In theaters Wednesday, July 2
1 1/2 stars (out of 4 stars)
Dear Melissa McCarthy,
This is a career intervention. You're a hilarious and fearless actress with an Oscar nomination, box office clout and gazillions of fans. But your latest outing, a labor of love called Tammy, is a dangerous step backward. Clunky and aimless, it's quite possibly the hottest mess of the year.
And it needs to never ever happen again.
Most disappointing: As the film's co-writer and co-producer, your fingerprints are all over this crime scene. Which means that the title character — a foul-mouthed and clumsy fast-food worker who only speaks at high volumes — is on you. So pathetic is Tammy that on the same day that she hits a deer with her clunker of a car and gets fired from her minimum wage job and catches her husband cheating on her with a neighbor and then proceeds to pack up her stuff, the handle on her suitcase breaks and her clothes fall over the floor. Ha?
To escape her problems, Tammy hits the road with her equally obnoxious and bored grandma Pearl. Grandma is played by Susan Sarandon, and she dresses in pastels and wears a fright wig. The casting here is plain peculiar. Assuming Betty White and Cloris Leachman weren't available, there's no reason why she couldn't just play your mom. Tammy jokingly describes her as being 100 years old, though she apparently did it back in the day with '70s rocker Duane Allman.
Every moment of Tammy and Pearl's endless drive through the heartland is visible from 100 miles away. Pearl likes the booze and the men . . . because alcoholic old ladies with healthy sex drives are apparently always comedy gold. Cut to a scene in the bar in which she slobbers all over a local and has loud sex in the back seat of the car. Cash-strapped and disgruntled Tammy, meanwhile, stages a haphazard robbery at her former fast-food joint — only to flail trying to jump across the counter and having trouble locking the staffers in the fridge.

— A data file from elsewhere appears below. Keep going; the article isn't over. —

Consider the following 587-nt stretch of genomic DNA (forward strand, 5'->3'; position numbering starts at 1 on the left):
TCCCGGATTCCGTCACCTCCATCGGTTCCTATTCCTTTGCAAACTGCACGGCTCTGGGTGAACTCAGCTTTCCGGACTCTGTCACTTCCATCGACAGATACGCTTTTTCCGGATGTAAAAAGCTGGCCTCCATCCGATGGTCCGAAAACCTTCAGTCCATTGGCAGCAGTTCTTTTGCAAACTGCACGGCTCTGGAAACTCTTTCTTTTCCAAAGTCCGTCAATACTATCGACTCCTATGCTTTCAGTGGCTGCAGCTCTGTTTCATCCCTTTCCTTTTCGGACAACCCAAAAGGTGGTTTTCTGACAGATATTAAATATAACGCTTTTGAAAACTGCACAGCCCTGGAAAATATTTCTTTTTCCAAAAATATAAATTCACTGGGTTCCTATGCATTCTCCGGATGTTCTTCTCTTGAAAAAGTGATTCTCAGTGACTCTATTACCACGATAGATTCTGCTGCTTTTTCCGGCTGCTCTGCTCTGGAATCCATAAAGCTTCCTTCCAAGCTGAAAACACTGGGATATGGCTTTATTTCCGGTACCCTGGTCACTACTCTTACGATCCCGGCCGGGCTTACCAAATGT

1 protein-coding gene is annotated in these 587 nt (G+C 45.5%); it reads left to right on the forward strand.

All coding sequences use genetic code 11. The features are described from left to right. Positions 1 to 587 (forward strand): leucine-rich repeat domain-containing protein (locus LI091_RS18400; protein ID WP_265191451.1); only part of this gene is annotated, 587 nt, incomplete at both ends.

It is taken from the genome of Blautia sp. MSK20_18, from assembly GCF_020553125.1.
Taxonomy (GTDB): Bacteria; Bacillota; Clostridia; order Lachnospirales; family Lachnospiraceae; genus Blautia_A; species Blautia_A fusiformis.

It's not funny. None of it is. Not you crashing a jet-ski or you pounding a vending machine until the powdered donuts fall out. Only the most juvenile of moviegoers want to see a heroine fall on her face over and over physically and emotionally. Bad enough that Pearl selfishly kicks Tammy out of the motel room one night and she must sleep on cement — a raccoon also has to nibble on her face. And that's before Grandma calls her "a fat loser." To her face. At a party. In front of hundreds of people. Melissa, do you even like Tammy? After all, when you finally get to kiss your drip of a crush (Mark Duplass), the camera immediately pulls back to the point where ants could play your stunt doubles!
As you proved in Bridesmaids and on Saturday Night Live and, heck, in Gilmore Girls, your talent stretches far beyond silly pratfalls and cheap humor. (It's not a good sign when a throwaway joke about Obamacare earns the loudest laugh.) You don't have to resort to shouting and pouty faces and a makeover scene. But there's hope. Your character Megan in Bridesmaids put it perfectly: You're the problem and the solution. So for your next endeavor, please create or pick a well-rounded, smart character that will make us smile — not sigh and look at our watches. It's either you or CGI robots every summer, and we much prefer you.
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